This volume explores recent advancements in the Minimalist Program that adopt Stroik s (1999, 2009) Survive Principle as the principle means of accounting for displacement phenomena in earlier versions of generative theory. These contributions bring to light many advantages and challenges that beset the Survive-minimalist framework, including topics such as the lexicon-syntax relationship, coordinate symmetries, scope, ellipsis, code-switching, and probe-goal relations. Despite the diverse, broad range of topics discussed in this volume, the papers are connected by a renewed investigation of Frampton a Gutmann s (2002) vision of a crash-proof syntax. This volume provides new and interesting perspectives on theoretical issues that have challenged the Minimalist Program since its inception and will provide ample food for thought for syntacticians working in the Minimalist tradition and beyond.qThis first perspective I will refer to as the proform theory of ellipsis. The opposing view holds that the meaning of elliptical sentences is computed in exactly the same way as that of non-elliptical sentences; in other words, that ellipsis sites are anbsp;...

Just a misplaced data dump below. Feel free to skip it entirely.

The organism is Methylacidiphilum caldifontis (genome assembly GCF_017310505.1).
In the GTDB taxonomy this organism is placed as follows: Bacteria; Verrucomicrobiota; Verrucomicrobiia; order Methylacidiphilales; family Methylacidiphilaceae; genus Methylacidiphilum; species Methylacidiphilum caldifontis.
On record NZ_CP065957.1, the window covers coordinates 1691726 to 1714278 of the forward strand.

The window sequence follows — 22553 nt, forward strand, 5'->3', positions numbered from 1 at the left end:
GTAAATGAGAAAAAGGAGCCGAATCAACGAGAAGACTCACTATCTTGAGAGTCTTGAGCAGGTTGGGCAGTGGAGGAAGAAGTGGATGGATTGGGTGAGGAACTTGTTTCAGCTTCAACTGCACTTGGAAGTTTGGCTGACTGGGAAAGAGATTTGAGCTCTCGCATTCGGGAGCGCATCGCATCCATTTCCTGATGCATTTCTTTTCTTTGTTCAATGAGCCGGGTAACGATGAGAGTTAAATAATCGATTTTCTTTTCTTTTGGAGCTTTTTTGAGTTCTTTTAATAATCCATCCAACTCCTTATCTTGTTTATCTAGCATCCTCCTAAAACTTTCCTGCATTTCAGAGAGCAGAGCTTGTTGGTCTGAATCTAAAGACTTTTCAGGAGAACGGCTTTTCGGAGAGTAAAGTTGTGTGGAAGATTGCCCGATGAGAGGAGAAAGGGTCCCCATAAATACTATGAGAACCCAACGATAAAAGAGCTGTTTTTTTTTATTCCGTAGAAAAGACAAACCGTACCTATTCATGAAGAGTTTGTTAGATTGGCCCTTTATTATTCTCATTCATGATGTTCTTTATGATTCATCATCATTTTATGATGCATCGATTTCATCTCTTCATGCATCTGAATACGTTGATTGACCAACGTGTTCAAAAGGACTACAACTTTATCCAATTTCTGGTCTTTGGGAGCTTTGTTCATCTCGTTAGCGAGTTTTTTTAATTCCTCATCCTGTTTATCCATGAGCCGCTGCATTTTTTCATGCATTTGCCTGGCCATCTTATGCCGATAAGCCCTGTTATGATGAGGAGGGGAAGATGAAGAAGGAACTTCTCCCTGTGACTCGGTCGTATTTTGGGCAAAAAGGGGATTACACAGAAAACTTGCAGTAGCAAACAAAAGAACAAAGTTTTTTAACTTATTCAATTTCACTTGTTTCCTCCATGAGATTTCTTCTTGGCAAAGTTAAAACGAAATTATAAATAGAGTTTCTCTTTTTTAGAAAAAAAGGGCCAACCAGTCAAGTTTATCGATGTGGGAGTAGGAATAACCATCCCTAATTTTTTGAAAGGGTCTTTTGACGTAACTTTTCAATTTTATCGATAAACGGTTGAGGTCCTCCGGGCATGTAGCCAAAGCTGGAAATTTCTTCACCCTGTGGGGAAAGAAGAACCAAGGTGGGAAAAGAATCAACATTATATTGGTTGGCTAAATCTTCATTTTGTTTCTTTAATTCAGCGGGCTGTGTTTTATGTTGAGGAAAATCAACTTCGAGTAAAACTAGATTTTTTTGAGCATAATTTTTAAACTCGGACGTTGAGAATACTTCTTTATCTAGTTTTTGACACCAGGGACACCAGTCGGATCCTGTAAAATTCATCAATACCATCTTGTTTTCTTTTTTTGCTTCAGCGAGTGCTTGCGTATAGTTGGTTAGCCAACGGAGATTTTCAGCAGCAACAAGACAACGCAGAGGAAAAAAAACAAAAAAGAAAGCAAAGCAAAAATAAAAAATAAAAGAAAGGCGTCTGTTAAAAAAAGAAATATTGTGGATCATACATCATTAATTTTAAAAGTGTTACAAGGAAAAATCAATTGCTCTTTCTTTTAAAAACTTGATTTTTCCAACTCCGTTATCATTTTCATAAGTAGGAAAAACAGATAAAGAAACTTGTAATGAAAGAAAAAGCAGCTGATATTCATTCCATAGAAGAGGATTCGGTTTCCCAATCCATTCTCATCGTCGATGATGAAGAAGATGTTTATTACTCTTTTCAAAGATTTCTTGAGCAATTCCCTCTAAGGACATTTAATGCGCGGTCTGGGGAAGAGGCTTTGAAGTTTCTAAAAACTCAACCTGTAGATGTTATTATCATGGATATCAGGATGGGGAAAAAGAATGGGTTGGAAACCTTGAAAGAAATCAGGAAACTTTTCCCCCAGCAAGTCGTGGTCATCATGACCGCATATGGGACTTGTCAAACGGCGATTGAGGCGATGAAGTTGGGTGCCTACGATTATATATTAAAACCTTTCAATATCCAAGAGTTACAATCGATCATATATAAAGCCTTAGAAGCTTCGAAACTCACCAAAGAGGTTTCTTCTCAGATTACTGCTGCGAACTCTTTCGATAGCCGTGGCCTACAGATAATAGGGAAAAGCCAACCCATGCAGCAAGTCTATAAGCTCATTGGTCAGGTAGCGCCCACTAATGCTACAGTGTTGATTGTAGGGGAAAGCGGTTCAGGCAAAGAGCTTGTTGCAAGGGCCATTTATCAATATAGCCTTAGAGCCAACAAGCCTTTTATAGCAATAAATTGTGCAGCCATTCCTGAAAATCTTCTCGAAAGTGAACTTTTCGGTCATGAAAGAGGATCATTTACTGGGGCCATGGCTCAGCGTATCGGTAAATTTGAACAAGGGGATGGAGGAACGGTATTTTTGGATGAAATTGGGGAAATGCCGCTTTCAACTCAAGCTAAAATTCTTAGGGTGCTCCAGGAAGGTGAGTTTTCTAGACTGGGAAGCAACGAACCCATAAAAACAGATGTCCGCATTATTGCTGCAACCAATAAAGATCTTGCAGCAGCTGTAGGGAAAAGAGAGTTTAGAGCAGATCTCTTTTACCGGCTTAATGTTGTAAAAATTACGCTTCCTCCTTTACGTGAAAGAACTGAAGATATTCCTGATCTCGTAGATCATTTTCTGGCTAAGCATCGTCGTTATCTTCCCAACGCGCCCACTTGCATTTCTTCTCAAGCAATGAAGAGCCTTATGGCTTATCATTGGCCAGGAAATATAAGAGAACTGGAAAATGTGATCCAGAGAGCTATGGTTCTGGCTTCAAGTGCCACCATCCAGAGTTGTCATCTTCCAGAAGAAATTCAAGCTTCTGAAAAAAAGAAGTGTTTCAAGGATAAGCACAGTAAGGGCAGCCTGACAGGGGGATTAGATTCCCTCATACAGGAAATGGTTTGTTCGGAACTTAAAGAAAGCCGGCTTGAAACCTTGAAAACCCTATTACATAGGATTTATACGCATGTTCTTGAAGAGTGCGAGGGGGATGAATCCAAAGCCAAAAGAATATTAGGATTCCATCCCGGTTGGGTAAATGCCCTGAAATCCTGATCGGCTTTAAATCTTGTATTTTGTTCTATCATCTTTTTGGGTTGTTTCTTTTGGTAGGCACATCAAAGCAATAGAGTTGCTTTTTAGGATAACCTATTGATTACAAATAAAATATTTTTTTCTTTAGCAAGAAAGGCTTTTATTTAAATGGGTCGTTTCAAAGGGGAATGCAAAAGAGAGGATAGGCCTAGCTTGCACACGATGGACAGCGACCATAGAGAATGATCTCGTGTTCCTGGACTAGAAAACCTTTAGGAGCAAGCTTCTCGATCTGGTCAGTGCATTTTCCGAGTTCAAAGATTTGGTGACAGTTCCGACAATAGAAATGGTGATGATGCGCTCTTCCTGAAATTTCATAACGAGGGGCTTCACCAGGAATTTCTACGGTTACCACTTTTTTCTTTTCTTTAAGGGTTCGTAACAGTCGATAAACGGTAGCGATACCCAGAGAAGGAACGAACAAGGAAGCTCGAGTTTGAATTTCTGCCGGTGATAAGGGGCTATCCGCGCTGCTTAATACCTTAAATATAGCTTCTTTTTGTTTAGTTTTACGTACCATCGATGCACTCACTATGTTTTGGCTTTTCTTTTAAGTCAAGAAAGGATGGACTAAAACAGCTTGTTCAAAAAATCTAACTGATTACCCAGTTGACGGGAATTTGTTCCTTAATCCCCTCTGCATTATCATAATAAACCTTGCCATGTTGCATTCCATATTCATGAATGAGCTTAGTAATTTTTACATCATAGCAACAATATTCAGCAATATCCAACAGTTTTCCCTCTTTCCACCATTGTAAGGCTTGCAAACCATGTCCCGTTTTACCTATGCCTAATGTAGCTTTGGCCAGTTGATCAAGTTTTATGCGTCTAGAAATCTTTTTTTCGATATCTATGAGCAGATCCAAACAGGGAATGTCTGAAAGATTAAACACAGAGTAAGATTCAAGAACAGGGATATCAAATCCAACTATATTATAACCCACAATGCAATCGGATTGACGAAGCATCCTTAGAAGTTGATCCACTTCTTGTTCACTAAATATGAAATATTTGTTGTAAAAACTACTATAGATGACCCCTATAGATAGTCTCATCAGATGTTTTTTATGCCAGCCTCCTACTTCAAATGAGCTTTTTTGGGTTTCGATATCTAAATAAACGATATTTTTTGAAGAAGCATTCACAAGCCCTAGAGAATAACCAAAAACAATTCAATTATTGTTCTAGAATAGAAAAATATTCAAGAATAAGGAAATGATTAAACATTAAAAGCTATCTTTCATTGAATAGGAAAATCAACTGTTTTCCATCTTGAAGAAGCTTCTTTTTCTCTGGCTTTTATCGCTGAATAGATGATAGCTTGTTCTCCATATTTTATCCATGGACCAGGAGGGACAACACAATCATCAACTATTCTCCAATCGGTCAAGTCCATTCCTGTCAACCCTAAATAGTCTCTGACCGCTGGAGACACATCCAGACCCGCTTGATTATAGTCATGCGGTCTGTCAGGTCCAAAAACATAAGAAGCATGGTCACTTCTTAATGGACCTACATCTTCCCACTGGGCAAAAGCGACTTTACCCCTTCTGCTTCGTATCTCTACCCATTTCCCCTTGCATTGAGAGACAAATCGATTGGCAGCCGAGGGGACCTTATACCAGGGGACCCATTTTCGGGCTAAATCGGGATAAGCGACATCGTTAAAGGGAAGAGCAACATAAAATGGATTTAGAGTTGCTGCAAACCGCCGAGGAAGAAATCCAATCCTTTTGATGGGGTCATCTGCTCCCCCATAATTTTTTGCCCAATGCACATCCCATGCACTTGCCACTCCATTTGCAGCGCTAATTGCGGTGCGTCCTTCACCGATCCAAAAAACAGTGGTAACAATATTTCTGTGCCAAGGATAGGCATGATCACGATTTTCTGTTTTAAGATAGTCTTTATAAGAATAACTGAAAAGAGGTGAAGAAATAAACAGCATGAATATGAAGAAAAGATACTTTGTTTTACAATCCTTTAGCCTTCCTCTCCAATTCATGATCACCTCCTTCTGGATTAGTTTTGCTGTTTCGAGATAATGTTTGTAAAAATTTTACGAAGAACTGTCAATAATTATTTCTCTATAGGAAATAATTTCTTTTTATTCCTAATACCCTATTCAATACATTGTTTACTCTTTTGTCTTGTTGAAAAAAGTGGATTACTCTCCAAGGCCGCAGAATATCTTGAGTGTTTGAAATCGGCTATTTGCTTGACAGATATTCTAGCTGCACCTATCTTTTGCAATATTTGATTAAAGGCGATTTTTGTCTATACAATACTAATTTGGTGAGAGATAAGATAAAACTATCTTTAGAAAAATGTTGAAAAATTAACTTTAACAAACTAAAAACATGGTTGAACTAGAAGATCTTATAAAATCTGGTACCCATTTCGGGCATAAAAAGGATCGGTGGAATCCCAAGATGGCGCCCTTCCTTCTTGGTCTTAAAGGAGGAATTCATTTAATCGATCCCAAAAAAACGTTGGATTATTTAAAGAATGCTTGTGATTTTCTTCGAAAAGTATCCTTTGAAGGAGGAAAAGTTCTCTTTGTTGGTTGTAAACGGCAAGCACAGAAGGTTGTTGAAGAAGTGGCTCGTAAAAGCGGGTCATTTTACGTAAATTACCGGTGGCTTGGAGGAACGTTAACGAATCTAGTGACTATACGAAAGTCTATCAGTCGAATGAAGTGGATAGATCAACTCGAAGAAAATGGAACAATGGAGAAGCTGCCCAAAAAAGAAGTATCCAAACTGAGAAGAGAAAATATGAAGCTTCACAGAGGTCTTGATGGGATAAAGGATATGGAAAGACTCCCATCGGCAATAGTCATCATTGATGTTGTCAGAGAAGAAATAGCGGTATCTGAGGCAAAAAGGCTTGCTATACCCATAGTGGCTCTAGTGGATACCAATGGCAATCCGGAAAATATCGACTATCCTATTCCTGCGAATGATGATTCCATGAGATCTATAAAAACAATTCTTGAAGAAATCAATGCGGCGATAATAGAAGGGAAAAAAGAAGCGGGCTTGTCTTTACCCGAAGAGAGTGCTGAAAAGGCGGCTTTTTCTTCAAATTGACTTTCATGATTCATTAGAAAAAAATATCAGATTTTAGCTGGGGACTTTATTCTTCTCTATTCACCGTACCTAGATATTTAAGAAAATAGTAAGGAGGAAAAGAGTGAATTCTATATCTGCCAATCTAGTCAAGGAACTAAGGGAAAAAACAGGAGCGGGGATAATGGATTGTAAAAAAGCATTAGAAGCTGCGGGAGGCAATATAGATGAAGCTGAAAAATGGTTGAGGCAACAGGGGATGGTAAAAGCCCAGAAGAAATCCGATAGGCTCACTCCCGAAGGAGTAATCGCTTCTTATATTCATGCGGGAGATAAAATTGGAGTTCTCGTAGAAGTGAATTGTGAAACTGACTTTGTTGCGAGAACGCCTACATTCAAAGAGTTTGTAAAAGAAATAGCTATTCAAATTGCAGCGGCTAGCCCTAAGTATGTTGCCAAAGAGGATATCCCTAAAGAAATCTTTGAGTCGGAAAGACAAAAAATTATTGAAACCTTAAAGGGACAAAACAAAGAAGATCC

|Title||:||Towards a Derivational Syntax|
|Author||:||Michael T. Putnam|
|Publisher||:||John Benjamins Publishing - 2009|